Gareth Huw Davies

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Kept in the dark: the man who vets our movies

David Cooke - a part in every film

David Cooke – his name every film

He’s still the biggest name in UK films, although audiences can be forgiven for not noticing   David Cooke is director of the British Board of Film Classification. His  signature appears on the certificate that prefaces every film shown in British cinemas and has done since 2004, when he took up the post.

I interviewed the man who spends so much of his working life in dark rooms on the telephone in 2006 for the Sunday Times, and found him obliging and affable. So it was good to come across his entertaining series of blogs for the Huffington Post recently,

As he is still in his BBFC job, I’m blowing the dust off the still relevant piece I wrote for the Sunday Times. Here it is.



It is the morning after the Oscars.  But the man with the most frequently-seen credit in British films did not even stay up to watch. He’s already on to his next movie.

David Cooke, director of the British Board of Film Classification (BBFC), starts his week viewing Road to Guantánamo by directorMichael Winterbottom in the board’s own cinema in the basement of its offices at 3 Soho Square. When it is shown in cinemas (unusually the film was  jointly released on Channel 4), Cooke’s name will appear on the certificate which prefaces all films shown in the UK.

“I have 70 people working here, half of whom are film examiners,“ said Cooke. “We see about 17,000 titles a year, including DVDs and videos. So I have to be pretty selective in what I view myself.  But I needed to see this one because of its potentially contentious subject matter.”

Films are referred up to Cooke, who has headed the independent regulatory body since 2004, if they contain material at the highest level of controversy, such as sexual violence, or questionable images of children. He also sees old films, previously cut, which distributors want to issue again in their uncut form.

But sometimes he has to ponder even the most massive family blockbuster. He gave the final word on granting the recent Harry Potter film [Harry Potter and the Goblet of Fire] its 12A certificate. “It was darker and scarier than the previous ones. My team gave it the higher certificate, and distributors Warner asked me to see it and confirm, which I did. Fortunately 12A allows parental discretion, or I would have been lynched.”

The BBFC’s next big decision is likely to be on the controversial UK-US film Destricted. “We will have to consider that very carefully because it sounds like a case of strong sex in a non-porn work.” He expects a similar level of deliberation to that given to the explicit film Nine Songs, which he controversially passed uncut in 2004 as one of his first big decisions.

Cook came to the £107,000 a year job from the Northern Ireland Office after a full Civil Service career. Although he has a strongrecreational interest in film, professionally he is a regulator, not a film critic or moral arbiter. He and his examiners work to guidelines drawn up after extensive public consultation. “We operate in the most open and accountable way we can devise, so that both the public and the film industry can have a sense of how we are likely to call a particular case.”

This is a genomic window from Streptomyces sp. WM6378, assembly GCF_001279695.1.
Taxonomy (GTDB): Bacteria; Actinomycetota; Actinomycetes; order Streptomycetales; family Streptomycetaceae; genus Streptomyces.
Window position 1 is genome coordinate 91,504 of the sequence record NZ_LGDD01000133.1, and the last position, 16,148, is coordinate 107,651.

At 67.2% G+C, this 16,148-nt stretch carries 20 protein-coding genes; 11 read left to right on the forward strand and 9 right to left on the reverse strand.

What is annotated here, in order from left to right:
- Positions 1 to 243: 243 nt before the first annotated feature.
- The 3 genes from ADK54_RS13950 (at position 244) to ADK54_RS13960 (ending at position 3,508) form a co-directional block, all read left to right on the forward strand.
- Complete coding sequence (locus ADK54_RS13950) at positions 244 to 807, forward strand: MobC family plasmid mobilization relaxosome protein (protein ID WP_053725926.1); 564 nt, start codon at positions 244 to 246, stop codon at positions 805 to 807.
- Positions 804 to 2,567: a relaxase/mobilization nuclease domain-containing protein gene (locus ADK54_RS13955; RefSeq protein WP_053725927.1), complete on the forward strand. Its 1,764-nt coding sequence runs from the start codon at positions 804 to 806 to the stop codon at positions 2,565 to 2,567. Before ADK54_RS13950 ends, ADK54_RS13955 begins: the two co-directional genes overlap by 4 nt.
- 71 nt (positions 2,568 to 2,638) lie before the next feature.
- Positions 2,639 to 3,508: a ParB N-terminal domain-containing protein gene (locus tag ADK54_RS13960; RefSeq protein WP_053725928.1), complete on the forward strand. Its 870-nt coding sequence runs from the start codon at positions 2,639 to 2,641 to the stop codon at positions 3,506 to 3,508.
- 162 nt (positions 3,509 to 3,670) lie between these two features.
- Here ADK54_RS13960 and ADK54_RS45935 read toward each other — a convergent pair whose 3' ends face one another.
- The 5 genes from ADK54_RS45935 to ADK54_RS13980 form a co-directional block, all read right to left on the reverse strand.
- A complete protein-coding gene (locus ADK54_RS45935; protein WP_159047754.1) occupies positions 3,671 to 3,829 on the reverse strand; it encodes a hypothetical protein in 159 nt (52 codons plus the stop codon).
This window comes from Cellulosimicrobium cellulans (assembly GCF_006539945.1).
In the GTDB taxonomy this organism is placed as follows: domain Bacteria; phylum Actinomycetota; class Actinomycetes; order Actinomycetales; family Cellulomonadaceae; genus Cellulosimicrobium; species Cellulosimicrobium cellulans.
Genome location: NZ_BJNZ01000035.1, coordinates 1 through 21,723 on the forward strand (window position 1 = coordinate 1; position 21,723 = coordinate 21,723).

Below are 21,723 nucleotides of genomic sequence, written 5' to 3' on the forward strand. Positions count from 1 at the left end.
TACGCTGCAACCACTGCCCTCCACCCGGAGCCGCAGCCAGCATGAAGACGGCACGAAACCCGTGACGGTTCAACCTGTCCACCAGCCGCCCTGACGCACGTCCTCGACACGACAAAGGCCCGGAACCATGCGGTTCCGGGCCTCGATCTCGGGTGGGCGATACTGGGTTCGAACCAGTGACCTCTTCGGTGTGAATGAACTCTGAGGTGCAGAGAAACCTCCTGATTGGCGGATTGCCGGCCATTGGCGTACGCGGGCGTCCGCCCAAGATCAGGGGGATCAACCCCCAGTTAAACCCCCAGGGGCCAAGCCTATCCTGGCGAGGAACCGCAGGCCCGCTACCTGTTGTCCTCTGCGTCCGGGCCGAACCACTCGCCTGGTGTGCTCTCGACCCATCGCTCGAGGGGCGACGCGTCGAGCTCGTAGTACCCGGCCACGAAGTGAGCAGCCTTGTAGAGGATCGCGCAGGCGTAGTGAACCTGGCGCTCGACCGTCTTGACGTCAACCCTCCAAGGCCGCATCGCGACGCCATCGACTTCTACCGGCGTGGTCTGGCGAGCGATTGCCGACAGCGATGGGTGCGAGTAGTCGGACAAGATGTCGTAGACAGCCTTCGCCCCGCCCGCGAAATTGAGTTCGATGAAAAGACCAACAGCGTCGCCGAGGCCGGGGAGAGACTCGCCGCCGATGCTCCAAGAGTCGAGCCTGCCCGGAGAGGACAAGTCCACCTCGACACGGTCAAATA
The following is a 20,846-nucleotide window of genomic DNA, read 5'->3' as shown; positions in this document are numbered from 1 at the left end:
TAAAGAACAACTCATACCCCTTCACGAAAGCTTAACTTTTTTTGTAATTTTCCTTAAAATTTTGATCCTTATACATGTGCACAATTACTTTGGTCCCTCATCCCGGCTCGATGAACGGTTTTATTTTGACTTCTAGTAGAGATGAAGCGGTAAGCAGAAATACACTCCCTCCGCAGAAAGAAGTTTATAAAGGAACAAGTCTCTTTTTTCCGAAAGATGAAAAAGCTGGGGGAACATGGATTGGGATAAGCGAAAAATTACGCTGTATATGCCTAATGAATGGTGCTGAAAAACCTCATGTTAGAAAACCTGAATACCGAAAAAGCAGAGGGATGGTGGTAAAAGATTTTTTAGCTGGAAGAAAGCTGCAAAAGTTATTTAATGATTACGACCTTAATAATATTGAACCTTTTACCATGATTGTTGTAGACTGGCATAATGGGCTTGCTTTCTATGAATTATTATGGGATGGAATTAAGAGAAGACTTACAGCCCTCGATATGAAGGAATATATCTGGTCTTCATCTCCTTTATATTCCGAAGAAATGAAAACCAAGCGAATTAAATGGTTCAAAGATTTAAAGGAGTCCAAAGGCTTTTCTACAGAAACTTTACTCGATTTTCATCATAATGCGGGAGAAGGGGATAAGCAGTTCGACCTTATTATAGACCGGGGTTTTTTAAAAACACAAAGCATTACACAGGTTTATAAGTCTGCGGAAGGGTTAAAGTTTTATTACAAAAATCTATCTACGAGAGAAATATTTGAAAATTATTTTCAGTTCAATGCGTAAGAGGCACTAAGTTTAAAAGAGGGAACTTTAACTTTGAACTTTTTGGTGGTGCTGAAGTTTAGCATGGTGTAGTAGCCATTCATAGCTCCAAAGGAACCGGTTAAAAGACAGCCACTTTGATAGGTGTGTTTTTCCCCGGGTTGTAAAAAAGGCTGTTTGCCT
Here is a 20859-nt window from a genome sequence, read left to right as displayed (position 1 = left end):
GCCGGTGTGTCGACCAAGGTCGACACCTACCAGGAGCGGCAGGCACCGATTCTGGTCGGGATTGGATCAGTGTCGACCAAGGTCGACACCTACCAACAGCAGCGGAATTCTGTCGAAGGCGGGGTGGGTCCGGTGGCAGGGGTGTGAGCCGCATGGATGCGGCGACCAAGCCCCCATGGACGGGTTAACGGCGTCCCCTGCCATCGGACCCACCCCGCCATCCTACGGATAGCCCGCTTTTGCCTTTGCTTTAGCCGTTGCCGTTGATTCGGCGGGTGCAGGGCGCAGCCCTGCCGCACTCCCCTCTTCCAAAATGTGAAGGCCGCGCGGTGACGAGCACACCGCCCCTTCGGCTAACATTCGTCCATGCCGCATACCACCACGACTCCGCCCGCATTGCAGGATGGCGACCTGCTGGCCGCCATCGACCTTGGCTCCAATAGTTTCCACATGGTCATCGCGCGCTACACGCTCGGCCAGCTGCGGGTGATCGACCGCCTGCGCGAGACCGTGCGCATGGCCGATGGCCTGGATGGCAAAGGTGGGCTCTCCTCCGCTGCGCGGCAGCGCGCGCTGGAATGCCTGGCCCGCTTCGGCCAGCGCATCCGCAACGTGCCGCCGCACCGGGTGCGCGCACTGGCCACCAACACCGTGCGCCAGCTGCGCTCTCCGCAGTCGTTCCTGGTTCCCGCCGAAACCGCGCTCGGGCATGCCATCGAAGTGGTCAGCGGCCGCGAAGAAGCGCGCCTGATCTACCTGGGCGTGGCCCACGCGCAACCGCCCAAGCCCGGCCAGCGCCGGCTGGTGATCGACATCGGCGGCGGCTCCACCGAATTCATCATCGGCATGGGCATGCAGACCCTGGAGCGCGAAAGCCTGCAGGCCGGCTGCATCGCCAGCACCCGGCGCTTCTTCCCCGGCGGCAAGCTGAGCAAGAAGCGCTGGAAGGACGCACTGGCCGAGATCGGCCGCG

Last week he met the chair of the board’s children’s consultative committee to discuss how, with expert advice, the BBFC addresses such issues as drugs, self harm and anorexia when they feature in films. Cook gives an example of an intricately specific cut they might make to protect children. They took just one second of a head-butting sequence by a character in a metal helmet from the latest Star Wars movie, aware that young children might try it themselves.

In other meetings he met representatives of local authorities – in effect the customers. “Technically our classification provides advice to local authorities, who are responsible for licensing cinemas.  Very rarely do they choose a different classification to the one we give, although they are entitled to.”

The most important diary date is Wednesday morning, when Cooke and his examiners discuss the previous week’s viewing. “We  show each other particularly difficult scenes we came across. Some of the material we see is grim indeed, such as the new genre of extreme reality — newsreel tapes too strong for TV, strung together with pounding music. We find that hard to watch. We have professional services available to us, a mixture of counselling and professional advice, if we think things are getting to us.”

“But it is still a hugely satisfying job. Sometimes you met an examining colleague in the corridor, grumbling at just having watched four hours of Telly Tubbies or some particularly boring porn work. Another time they may have seen a outstanding Oscar-wining film that really fires them up. It’s all part of the job.”